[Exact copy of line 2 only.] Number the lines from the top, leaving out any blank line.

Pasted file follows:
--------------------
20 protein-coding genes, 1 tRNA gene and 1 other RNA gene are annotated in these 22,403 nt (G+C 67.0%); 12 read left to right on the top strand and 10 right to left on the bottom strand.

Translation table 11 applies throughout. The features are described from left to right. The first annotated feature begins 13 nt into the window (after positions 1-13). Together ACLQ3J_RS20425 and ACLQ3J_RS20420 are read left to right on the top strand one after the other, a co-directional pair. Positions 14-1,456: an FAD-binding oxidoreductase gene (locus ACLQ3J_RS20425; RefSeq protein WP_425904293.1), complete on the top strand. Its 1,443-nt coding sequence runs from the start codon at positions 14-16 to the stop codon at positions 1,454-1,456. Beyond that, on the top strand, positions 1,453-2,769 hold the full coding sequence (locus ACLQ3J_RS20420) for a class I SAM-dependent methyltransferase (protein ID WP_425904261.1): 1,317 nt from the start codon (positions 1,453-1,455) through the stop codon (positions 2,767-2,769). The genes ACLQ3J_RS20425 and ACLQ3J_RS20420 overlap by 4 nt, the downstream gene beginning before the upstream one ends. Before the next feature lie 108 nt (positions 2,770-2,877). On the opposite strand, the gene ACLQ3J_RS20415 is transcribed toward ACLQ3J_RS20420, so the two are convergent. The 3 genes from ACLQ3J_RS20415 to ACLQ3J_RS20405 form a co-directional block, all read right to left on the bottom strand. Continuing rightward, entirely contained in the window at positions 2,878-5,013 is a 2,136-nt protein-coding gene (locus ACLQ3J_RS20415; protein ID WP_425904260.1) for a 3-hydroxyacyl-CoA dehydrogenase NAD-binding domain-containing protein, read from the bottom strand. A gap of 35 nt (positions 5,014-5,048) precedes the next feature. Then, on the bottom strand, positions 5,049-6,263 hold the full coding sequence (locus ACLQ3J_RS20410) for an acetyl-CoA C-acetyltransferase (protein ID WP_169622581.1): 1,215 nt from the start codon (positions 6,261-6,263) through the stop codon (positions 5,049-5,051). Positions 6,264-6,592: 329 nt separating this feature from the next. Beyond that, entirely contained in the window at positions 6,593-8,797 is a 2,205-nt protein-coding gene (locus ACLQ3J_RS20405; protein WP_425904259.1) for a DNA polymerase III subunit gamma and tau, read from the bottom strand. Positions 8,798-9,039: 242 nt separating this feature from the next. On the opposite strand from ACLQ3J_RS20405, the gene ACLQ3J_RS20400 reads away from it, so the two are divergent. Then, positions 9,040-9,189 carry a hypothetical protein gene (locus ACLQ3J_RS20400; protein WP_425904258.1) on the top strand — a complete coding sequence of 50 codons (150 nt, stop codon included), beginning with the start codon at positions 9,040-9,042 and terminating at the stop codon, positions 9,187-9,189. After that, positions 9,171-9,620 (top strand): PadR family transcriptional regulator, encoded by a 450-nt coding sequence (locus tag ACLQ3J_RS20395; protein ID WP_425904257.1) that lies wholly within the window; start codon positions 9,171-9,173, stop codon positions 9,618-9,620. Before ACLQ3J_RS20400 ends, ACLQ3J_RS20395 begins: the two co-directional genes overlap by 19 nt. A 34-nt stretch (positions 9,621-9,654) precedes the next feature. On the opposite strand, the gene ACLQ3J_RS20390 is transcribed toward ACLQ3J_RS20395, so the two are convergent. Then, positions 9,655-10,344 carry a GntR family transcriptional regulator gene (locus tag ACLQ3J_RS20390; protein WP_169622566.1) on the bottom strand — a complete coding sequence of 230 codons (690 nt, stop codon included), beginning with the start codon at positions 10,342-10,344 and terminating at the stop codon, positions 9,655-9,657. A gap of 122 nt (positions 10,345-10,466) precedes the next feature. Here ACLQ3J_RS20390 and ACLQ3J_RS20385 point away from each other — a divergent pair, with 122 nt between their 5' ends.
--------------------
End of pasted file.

Translation table 11 applies throughout. The features are described from left to right. The first annotated feature begins 13 nt into the window (after positions 1-13). Together ACLQ3J_RS20425 and ACLQ3J_RS20420 are read left to right on the top strand one after the other, a co-directional pair. Positions 14-1,456: an FAD-binding oxidoreductase gene (locus ACLQ3J_RS20425; RefSeq protein WP_425904293.1), complete on the top strand. Its 1,443-nt coding sequence runs from the start codon at positions 14-16 to the stop codon at positions 1,454-1,456. Beyond that, on the top strand, positions 1,453-2,769 hold the full coding sequence (locus ACLQ3J_RS20420) for a class I SAM-dependent methyltransferase (protein ID WP_425904261.1): 1,317 nt from the start codon (positions 1,453-1,455) through the stop codon (positions 2,767-2,769). The genes ACLQ3J_RS20425 and ACLQ3J_RS20420 overlap by 4 nt, the downstream gene beginning before the upstream one ends. Before the next feature lie 108 nt (positions 2,770-2,877). On the opposite strand, the gene ACLQ3J_RS20415 is transcribed toward ACLQ3J_RS20420, so the two are convergent. The 3 genes from ACLQ3J_RS20415 to ACLQ3J_RS20405 form a co-directional block, all read right to left on the bottom strand. Continuing rightward, entirely contained in the window at positions 2,878-5,013 is a 2,136-nt protein-coding gene (locus ACLQ3J_RS20415; protein ID WP_425904260.1) for a 3-hydroxyacyl-CoA dehydrogenase NAD-binding domain-containing protein, read from the bottom strand. A gap of 35 nt (positions 5,014-5,048) precedes the next feature. Then, on the bottom strand, positions 5,049-6,263 hold the full coding sequence (locus ACLQ3J_RS20410) for an acetyl-CoA C-acetyltransferase (protein ID WP_169622581.1): 1,215 nt from the start codon (positions 6,261-6,263) through the stop codon (positions 5,049-5,051). Positions 6,264-6,592: 329 nt separating this feature from the next. Beyond that, entirely contained in the window at positions 6,593-8,797 is a 2,205-nt protein-coding gene (locus ACLQ3J_RS20405; protein WP_425904259.1) for a DNA polymerase III subunit gamma and tau, read from the bottom strand. Positions 8,798-9,039: 242 nt separating this feature from the next. On the opposite strand from ACLQ3J_RS20405, the gene ACLQ3J_RS20400 reads away from it, so the two are divergent. Then, positions 9,040-9,189 carry a hypothetical protein gene (locus ACLQ3J_RS20400; protein WP_425904258.1) on the top strand — a complete coding sequence of 50 codons (150 nt, stop codon included), beginning with the start codon at positions 9,040-9,042 and terminating at the stop codon, positions 9,187-9,189. After that, positions 9,171-9,620 (top strand): PadR family transcriptional regulator, encoded by a 450-nt coding sequence (locus tag ACLQ3J_RS20395; protein ID WP_425904257.1) that lies wholly within the window; start codon positions 9,171-9,173, stop codon positions 9,618-9,620. Before ACLQ3J_RS20400 ends, ACLQ3J_RS20395 begins: the two co-directional genes overlap by 19 nt. A 34-nt stretch (positions 9,621-9,654) precedes the next feature. On the opposite strand, the gene ACLQ3J_RS20390 is transcribed toward ACLQ3J_RS20395, so the two are convergent. Then, positions 9,655-10,344 carry a GntR family transcriptional regulator gene (locus tag ACLQ3J_RS20390; protein WP_169622566.1) on the bottom strand — a complete coding sequence of 230 codons (690 nt, stop codon included), beginning with the start codon at positions 10,342-10,344 and terminating at the stop codon, positions 9,655-9,657. A gap of 122 nt (positions 10,345-10,466) precedes the next feature. Here ACLQ3J_RS20390 and ACLQ3J_RS20385 point away from each other — a divergent pair, with 122 nt between their 5' ends.